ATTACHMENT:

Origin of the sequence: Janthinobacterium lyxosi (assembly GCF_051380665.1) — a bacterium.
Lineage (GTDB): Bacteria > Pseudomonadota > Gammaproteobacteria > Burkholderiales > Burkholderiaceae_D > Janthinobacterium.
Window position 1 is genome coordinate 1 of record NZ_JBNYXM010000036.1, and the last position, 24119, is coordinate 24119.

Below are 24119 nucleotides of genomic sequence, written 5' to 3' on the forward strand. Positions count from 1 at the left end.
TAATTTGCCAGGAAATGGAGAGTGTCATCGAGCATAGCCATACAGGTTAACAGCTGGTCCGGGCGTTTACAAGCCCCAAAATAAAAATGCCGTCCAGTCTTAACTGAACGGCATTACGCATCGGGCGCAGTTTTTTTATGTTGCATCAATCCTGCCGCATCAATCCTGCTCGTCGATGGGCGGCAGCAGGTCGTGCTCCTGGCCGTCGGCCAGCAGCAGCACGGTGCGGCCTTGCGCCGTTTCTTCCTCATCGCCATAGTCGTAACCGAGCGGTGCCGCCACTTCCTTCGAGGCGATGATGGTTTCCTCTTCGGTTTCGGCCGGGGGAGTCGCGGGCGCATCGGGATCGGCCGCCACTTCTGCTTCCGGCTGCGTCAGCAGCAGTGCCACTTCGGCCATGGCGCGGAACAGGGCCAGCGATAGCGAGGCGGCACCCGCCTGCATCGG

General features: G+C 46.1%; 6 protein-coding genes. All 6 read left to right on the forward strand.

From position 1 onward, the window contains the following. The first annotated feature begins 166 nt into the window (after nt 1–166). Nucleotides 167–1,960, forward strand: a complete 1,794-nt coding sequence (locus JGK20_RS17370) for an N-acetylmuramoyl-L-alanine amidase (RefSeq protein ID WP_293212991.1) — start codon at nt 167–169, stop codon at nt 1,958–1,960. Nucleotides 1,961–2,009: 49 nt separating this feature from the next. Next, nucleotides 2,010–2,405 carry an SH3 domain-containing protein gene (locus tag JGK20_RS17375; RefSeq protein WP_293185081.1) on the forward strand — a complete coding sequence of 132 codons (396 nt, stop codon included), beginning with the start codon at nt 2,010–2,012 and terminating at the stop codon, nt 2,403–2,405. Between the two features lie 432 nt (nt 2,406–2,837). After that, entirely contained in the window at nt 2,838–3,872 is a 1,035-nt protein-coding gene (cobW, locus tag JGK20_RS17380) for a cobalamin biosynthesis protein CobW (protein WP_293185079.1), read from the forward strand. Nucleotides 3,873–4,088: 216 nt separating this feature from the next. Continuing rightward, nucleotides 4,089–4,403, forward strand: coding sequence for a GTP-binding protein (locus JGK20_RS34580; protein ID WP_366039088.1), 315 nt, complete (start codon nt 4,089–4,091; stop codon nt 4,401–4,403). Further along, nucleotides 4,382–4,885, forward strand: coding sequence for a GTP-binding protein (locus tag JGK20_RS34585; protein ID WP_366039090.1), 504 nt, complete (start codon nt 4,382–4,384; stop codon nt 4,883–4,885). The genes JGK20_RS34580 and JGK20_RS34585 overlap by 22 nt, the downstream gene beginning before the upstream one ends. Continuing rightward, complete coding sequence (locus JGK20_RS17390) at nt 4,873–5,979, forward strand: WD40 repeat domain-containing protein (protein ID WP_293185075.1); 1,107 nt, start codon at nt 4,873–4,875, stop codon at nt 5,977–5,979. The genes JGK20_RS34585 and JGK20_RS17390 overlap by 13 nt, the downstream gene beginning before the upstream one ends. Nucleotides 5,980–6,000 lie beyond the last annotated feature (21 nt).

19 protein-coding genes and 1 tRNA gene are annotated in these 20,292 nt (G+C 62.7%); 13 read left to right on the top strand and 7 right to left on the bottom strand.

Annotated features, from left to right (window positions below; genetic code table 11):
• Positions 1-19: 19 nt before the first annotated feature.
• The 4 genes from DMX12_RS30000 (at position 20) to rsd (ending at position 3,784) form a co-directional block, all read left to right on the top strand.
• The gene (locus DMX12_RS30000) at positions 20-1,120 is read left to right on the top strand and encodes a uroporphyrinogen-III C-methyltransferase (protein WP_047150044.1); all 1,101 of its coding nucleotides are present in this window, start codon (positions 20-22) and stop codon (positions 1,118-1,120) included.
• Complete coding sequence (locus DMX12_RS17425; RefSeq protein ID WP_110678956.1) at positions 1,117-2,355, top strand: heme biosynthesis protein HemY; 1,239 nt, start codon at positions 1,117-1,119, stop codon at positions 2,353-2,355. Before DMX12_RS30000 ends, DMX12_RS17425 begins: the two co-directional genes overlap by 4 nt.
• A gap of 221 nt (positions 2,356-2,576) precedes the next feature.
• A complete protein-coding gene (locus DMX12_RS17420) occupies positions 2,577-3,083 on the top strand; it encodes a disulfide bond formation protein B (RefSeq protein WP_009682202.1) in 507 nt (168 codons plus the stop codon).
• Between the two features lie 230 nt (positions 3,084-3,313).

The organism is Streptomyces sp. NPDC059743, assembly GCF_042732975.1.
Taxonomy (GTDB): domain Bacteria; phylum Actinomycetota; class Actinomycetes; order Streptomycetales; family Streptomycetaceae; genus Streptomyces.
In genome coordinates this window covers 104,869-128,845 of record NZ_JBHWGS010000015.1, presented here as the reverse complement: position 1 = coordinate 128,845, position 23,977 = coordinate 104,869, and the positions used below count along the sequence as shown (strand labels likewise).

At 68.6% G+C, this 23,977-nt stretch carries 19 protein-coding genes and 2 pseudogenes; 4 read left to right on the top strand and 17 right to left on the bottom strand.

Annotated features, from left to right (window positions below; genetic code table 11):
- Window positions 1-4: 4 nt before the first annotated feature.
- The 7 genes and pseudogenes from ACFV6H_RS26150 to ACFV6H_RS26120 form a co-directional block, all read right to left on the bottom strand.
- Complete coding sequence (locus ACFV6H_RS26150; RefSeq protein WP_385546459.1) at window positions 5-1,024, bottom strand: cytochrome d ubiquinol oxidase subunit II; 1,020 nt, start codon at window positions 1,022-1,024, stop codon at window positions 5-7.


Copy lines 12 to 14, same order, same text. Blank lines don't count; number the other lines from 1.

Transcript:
• The gene (locus DMX12_RS30000) at positions 20-1,120 is read left to right on the top strand and encodes a uroporphyrinogen-III C-methyltransferase (protein WP_047150044.1); all 1,101 of its coding nucleotides are present in this window, start codon (positions 20-22) and stop codon (positions 1,118-1,120) included.
• Complete coding sequence (locus DMX12_RS17425; RefSeq protein ID WP_110678956.1) at positions 1,117-2,355, top strand: heme biosynthesis protein HemY; 1,239 nt, start codon at positions 1,117-1,119, stop codon at positions 2,353-2,355. Before DMX12_RS30000 ends, DMX12_RS17425 begins: the two co-directional genes overlap by 4 nt.
• A gap of 221 nt (positions 2,356-2,576) precedes the next feature.